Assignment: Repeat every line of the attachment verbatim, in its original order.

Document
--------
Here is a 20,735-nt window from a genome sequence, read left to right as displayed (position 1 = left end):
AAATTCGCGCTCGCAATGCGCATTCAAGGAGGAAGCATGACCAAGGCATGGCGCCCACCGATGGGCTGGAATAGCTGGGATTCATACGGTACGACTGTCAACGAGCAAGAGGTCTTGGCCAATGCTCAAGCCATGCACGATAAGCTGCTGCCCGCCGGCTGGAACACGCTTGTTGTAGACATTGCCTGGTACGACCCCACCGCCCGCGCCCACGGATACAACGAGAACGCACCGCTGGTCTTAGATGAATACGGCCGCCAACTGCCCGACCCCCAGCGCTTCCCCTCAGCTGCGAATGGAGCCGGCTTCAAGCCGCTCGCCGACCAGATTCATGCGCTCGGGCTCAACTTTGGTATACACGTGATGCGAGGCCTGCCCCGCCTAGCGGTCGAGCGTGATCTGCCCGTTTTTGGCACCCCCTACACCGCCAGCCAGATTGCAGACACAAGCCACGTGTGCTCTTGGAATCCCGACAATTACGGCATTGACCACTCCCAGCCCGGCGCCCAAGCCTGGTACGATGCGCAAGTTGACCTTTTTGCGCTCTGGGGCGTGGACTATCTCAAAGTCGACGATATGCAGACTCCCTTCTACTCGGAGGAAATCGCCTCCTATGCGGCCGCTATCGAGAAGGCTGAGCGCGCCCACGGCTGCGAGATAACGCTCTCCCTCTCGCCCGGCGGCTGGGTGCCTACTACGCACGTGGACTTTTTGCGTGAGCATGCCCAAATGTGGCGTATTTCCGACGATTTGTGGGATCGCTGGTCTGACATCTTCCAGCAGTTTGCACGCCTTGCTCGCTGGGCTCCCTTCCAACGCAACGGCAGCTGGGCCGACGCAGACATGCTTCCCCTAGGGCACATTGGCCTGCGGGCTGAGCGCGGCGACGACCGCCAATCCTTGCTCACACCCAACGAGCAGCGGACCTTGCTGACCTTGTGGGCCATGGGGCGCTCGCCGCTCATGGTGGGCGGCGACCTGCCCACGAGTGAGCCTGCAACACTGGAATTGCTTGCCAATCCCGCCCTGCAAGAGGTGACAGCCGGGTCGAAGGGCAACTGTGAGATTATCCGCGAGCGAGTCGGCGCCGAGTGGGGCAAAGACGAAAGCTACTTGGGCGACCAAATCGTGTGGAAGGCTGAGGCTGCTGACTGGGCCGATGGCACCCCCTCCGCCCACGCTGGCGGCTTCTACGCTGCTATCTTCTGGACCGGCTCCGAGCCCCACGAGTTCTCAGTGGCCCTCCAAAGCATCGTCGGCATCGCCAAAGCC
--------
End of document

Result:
Here is a 20,735-nt window from a genome sequence, read left to right as displayed (position 1 = left end):
AAATTCGCGCTCGCAATGCGCATTCAAGGAGGAAGCATGACCAAGGCATGGCGCCCACCGATGGGCTGGAATAGCTGGGATTCATACGGTACGACTGTCAACGAGCAAGAGGTCTTGGCCAATGCTCAAGCCATGCACGATAAGCTGCTGCCCGCCGGCTGGAACACGCTTGTTGTAGACATTGCCTGGTACGACCCCACCGCCCGCGCCCACGGATACAACGAGAACGCACCGCTGGTCTTAGATGAATACGGCCGCCAACTGCCCGACCCCCAGCGCTTCCCCTCAGCTGCGAATGGAGCCGGCTTCAAGCCGCTCGCCGACCAGATTCATGCGCTCGGGCTCAACTTTGGTATACACGTGATGCGAGGCCTGCCCCGCCTAGCGGTCGAGCGTGATCTGCCCGTTTTTGGCACCCCCTACACCGCCAGCCAGATTGCAGACACAAGCCACGTGTGCTCTTGGAATCCCGACAATTACGGCATTGACCACTCCCAGCCCGGCGCCCAAGCCTGGTACGATGCGCAAGTTGACCTTTTTGCGCTCTGGGGCGTGGACTATCTCAAAGTCGACGATATGCAGACTCCCTTCTACTCGGAGGAAATCGCCTCCTATGCGGCCGCTATCGAGAAGGCTGAGCGCGCCCACGGCTGCGAGATAACGCTCTCCCTCTCGCCCGGCGGCTGGGTGCCTACTACGCACGTGGACTTTTTGCGTGAGCATGCCCAAATGTGGCGTATTTCCGACGATTTGTGGGATCGCTGGTCTGACATCTTCCAGCAGTTTGCACGCCTTGCTCGCTGGGCTCCCTTCCAACGCAACGGCAGCTGGGCCGACGCAGACATGCTTCCCCTAGGGCACATTGGCCTGCGGGCTGAGCGCGGCGACGACCGCCAATCCTTGCTCACACCCAACGAGCAGCGGACCTTGCTGACCTTGTGGGCCATGGGGCGCTCGCCGCTCATGGTGGGCGGCGACCTGCCCACGAGTGAGCCTGCAACACTGGAATTGCTTGCCAATCCCGCCCTGCAAGAGGTGACAGCCGGGTCGAAGGGCAACTGTGAGATTATCCGCGAGCGAGTCGGCGCCGAGTGGGGCAAAGACGAAAGCTACTTGGGCGACCAAATCGTGTGGAAGGCTGAGGCTGCTGACTGGGCCGATGGCACCCCCTCCGCCCACGCTGGCGGCTTCTACGCTGCTATCTTCTGGACCGGCTCCGAGCCCCACGAGTTCTCAGTGGCCCTCCAAAGCATCGTCGGCATCGCCAAAGCC